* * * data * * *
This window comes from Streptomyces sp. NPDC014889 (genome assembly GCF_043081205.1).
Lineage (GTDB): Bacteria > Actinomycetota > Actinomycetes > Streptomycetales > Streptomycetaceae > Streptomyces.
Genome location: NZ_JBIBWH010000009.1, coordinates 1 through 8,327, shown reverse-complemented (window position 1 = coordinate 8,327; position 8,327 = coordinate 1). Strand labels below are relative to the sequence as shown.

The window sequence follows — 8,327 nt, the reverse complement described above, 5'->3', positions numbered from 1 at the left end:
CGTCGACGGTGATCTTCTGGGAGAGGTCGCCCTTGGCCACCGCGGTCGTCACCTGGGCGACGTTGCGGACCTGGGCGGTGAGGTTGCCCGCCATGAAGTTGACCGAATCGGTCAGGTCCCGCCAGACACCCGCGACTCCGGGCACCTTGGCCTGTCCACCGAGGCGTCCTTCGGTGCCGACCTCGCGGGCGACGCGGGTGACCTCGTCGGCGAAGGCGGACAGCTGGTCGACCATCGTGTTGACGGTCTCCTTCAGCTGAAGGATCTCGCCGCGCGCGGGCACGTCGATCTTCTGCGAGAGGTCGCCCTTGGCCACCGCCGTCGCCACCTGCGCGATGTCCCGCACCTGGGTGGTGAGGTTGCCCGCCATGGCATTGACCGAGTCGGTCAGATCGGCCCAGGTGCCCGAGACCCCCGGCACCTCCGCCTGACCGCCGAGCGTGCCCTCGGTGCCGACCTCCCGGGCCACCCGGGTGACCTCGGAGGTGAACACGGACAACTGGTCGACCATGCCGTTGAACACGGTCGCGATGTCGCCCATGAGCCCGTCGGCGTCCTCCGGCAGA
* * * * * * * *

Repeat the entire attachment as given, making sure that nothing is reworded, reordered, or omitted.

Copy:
This window comes from Streptomyces sp. NPDC014889 (genome assembly GCF_043081205.1).
Lineage (GTDB): Bacteria > Actinomycetota > Actinomycetes > Streptomycetales > Streptomycetaceae > Streptomyces.
Genome location: NZ_JBIBWH010000009.1, coordinates 1 through 8,327, shown reverse-complemented (window position 1 = coordinate 8,327; position 8,327 = coordinate 1). Strand labels below are relative to the sequence as shown.

The window sequence follows — 8,327 nt, the reverse complement described above, 5'->3', positions numbered from 1 at the left end:
CGTCGACGGTGATCTTCTGGGAGAGGTCGCCCTTGGCCACCGCGGTCGTCACCTGGGCGACGTTGCGGACCTGGGCGGTGAGGTTGCCCGCCATGAAGTTGACCGAATCGGTCAGGTCCCGCCAGACACCCGCGACTCCGGGCACCTTGGCCTGTCCACCGAGGCGTCCTTCGGTGCCGACCTCGCGGGCGACGCGGGTGACCTCGTCGGCGAAGGCGGACAGCTGGTCGACCATCGTGTTGACGGTCTCCTTCAGCTGAAGGATCTCGCCGCGCGCGGGCACGTCGATCTTCTGCGAGAGGTCGCCCTTGGCCACCGCCGTCGCCACCTGCGCGATGTCCCGCACCTGGGTGGTGAGGTTGCCCGCCATGGCATTGACCGAGTCGGTCAGATCGGCCCAGGTGCCCGAGACCCCCGGCACCTCCGCCTGACCGCCGAGCGTGCCCTCGGTGCCGACCTCCCGGGCCACCCGGGTGACCTCGGAGGTGAACACGGACAACTGGTCGACCATGCCGTTGAACACGGTCGCGATGTCGCCCATGAGCCCGTCGGCGTCCTCCGGCAGA